[REVIEW] 2019 Ford Expedition Limited
It’s a mini bus, it’s an off-roader, it’s a mega-hauler. It’s the all-new 2018 Ford Expedition.
The Expedition has been redesigned from the ground-up for 2018. Based on the best selling vehicle in North America, the Ford F-150 pick-up truck, the Expedition now shares its latest platform as well as the adoption of aluminium bodywork.
Despite the Expedition being larger than before with its increased technology, luxury, safety equipment, and passenger space, it’s also lighter and more capable. How much lighter? By as much as 300 pounds.
Aside from the aforementioned major platform change and the substantial dieting thanks to the shift to aluminium, the Expedition’s game remains the same.
Before the 2018 model year, the vehicle had soldiered on with a few updates since the second-generation SUV was introduced back in 2003. But now after 15 years, this all-new model moves the class forward significantly.
The Expedition’s similarities with the F-150 don’t just stop at its platform. Inside, you’ll notice that the dash and cabin design both bear a strong resemblance.
The big, blocky glove-friendly HVAC vents, the chunky steering wheel, and the Ford Sync3 infotainment system are all carried over. The Expedition also borrows the tiered double-compartment glovebox from the Ford Super Duty pick-up.
Ford’s Sync 3 infotainment system features a large capacitive touchscreen with smartphone-like swipe capabilities, and the system now supports Apple CarPlay and Android Auto. Overall, the interface is easy-to-use and navigate. One of the best around.
One big difference between the F-150 and the Expedition is that the latter comes with a rotary knob gear selector, a la Jaguar or Land Rovers, instead of a traditional centre console gearshift lever or a column mounted shifter.
The dial is fine in most situations, but shifting through the gears manually, such as when using engine braking down an decline, may require looking down to see the plus and minus buttons.
How does it drive?
The only engine available in the Expedition is the 3.5 litre twin-turbo EcoBoost V6. This second-generation engine now produces 375 hp at 5,000 rpms and 470 lb-ft of torque at 3,500 rpm. This represents an increase of 10 hp and 50 lb-ft of torque compared to the previous Expedition with its Gen 1 Ecoboost 3.5 engine.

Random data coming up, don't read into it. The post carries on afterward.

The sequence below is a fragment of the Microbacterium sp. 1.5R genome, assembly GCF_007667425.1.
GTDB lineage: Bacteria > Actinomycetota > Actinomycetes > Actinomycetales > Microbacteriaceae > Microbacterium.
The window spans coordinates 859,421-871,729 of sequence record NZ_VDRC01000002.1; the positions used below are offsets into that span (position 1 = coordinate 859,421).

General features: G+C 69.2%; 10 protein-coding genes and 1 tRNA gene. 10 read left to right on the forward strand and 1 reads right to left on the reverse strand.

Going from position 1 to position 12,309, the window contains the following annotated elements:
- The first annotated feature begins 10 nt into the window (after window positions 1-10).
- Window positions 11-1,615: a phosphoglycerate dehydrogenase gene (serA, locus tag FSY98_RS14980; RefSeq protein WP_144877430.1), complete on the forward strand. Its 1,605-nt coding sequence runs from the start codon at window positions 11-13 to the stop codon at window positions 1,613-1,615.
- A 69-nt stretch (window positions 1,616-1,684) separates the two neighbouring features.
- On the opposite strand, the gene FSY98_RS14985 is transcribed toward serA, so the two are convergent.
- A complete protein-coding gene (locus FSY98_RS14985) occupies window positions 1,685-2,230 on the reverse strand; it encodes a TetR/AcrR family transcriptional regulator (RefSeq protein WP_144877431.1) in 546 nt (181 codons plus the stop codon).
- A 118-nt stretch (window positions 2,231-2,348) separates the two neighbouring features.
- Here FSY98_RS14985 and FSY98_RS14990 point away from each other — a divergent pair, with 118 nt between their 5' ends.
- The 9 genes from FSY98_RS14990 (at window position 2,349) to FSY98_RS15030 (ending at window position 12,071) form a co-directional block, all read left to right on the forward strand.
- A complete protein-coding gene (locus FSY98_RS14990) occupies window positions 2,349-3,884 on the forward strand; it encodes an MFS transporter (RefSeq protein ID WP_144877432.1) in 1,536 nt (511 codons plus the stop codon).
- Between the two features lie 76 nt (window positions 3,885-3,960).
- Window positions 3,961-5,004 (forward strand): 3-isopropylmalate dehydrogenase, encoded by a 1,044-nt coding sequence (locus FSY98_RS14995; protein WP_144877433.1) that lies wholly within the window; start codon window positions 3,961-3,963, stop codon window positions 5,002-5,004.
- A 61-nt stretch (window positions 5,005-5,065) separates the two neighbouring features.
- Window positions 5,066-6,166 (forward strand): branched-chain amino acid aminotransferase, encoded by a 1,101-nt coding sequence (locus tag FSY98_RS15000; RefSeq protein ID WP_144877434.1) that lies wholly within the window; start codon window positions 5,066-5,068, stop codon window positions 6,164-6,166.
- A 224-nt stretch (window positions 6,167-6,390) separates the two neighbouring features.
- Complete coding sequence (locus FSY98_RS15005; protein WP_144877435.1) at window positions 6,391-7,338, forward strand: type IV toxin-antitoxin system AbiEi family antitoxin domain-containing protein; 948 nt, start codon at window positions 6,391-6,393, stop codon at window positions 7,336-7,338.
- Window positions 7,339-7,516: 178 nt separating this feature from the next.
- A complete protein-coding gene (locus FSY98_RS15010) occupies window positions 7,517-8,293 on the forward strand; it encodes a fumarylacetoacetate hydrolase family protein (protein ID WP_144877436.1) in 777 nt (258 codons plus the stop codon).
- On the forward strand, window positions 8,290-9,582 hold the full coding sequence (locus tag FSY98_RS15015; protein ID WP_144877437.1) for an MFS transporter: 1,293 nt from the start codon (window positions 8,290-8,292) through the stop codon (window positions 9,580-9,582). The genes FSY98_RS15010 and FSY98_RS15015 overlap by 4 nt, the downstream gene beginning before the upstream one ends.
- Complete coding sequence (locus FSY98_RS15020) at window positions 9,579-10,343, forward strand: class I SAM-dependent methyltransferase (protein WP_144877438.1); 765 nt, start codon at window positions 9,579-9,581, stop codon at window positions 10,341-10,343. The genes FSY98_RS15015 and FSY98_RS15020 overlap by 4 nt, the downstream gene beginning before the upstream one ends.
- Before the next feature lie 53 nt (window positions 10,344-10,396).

In addition to the revised engine, there is also a new 10-speed automatic gearbox jointly developed by Ford and GM.
In regular drive mode, the transmission has a tendency to want to upshift into a higher gear as soon as possible, presumably to reduce fuel consumption as much as possible. Throttle response is sharp, and the whole powertrain combination is well sorted with the Ecoboost developing bucket loads of torque through the rev range.
The Expedition, like the F-150, is now also equipped with a start/stop system to further save you at the pump.
For a vehicle weighing more than 5,700 pounds, the Expedition is able to complete the 0-100 km/hr run in just over 6 seconds. It’s truly astounding to watch, much like a hippopotamus taking a quick sprint.
The engine is very quiet when cruising and has a slight turbo whistle upon hard acceleration much to my delight.
Although customers won’t be buying the a full-sized SUV for its handling, the Expedition feels surprisingly at home on a twisty road. There is very surprisingly little body roll for such a big vehicle and body control motions are extremely well controlled.
It’s actually a hoot to drive such a big vehicle with its prodigious amounts of power and more than competent handling to match.
The well-tuned suspension is not just impressive on the tarmac but also if you choose to venture off the beaten path. It soaks up most bumps and ruts as if they were almost not there at all.